3. In the matter of court cases, no fast track courts have been set up. In five of the cases which are in court, there is negligible legal support from the State and the families simply cannot afford to hire lawyers. It is essential to ensure legal help and fast track the cases. 
We have come to you because the Haryana Government has not taken any action in spite of our earlier requests. We hope that with your intervention, the Government of Haryana will be persuaded to take the required action and the rape victims and their families can rebuild their lives in a secure environment. Further, we  request you to take whatever action for rehabilitation for the victims, from the Home Ministry which you consider appropriate.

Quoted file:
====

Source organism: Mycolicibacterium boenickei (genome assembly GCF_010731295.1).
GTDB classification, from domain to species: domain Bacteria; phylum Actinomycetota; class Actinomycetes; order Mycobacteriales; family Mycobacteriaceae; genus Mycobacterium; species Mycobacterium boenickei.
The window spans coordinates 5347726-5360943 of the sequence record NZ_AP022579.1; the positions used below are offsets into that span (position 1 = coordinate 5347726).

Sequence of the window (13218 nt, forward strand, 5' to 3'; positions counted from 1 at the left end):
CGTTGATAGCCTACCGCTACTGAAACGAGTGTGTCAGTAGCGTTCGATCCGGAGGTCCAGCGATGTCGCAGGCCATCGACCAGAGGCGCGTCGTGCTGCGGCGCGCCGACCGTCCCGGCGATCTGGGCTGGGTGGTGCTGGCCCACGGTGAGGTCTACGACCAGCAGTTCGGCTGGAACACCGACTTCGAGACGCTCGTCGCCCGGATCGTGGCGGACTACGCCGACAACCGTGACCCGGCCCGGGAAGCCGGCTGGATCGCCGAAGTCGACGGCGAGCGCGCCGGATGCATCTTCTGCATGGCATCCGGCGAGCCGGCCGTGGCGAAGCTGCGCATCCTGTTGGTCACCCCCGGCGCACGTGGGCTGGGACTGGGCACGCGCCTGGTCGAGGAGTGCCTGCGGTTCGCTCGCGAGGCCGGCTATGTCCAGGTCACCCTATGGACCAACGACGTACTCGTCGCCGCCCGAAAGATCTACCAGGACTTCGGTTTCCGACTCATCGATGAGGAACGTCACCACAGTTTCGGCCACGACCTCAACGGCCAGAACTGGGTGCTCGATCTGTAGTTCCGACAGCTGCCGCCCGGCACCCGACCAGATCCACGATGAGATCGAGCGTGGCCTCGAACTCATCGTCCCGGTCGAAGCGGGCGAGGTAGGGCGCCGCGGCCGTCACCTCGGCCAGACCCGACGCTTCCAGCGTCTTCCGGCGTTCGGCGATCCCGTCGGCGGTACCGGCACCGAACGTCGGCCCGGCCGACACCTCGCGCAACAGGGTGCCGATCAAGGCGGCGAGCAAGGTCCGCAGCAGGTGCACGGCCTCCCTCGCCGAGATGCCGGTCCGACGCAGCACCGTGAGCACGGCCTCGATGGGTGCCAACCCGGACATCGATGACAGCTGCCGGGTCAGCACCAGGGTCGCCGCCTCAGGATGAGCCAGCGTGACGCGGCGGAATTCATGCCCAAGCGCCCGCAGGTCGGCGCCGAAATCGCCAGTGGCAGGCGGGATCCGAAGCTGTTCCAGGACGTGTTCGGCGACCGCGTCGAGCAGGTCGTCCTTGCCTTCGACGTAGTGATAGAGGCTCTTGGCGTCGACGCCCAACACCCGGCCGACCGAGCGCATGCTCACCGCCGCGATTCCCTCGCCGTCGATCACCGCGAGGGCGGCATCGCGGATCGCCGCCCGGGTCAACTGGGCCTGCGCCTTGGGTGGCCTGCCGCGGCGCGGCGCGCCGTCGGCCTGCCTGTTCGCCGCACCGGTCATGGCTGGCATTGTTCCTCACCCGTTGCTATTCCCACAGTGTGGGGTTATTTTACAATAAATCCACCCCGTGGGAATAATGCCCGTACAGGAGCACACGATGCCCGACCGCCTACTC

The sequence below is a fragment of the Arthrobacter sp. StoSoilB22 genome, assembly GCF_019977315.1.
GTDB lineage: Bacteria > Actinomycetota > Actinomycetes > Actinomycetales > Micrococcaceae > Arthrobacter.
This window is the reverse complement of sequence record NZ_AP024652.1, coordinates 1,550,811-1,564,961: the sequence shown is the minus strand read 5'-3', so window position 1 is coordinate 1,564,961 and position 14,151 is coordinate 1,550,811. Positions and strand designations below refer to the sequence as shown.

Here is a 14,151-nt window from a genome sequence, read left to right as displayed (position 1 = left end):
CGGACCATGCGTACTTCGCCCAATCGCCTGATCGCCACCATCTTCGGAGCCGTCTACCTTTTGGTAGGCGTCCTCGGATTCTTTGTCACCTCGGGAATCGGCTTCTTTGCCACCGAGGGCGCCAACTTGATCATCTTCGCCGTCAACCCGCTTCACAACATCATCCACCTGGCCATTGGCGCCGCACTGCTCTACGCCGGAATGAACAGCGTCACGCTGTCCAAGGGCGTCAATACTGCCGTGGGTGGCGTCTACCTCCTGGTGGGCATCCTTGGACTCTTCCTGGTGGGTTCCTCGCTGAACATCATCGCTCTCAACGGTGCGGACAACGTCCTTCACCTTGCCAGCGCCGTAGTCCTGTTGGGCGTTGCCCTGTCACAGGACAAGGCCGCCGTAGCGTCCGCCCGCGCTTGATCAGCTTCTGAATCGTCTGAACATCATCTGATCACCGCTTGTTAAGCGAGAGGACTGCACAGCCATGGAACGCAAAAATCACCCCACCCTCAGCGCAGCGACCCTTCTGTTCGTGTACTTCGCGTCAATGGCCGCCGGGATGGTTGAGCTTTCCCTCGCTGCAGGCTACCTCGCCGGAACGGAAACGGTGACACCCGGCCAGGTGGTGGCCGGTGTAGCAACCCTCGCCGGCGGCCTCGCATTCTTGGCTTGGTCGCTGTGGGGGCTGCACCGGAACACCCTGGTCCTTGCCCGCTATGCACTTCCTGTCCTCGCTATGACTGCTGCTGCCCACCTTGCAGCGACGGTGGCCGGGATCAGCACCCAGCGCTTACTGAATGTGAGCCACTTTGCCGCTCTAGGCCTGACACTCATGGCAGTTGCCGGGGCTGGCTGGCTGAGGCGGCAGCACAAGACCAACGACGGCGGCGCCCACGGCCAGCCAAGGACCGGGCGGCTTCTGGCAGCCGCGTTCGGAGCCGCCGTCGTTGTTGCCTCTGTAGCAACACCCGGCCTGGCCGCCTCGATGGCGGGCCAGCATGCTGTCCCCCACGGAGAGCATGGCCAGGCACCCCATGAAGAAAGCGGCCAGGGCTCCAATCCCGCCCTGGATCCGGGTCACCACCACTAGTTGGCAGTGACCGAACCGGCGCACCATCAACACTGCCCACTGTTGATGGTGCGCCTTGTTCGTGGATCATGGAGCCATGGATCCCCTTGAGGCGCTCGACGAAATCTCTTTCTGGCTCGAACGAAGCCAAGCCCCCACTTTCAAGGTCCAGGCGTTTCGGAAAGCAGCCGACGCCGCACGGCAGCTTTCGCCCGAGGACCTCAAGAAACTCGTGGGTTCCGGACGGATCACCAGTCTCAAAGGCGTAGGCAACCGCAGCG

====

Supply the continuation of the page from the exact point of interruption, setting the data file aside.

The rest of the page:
With regards,
     Sd/-                                                               Sd/-
Brinda Karat                                      Jagmati Sangwan
(Ex. Rajya Sabha (MP)              (National Vice-President AIDWA)

Press Statement from AIDWA

NEW DELHI-110008
PH: 011-25700476, 25709565
Email :,

                                                                    Date: 16th Jan.2013
Press Statement

One month after the horrific Delhi gangrape, the Central and State Governments are yet to learn any lessons. This is shown by the refusal to pinpoint accountability and responsibility for those responsible. Top police officials including the Police Commissioner and those heading the Transport Ministry in Delhi should have been acted against. Why has the Central Government and the Sheila Dikshit Government not acted?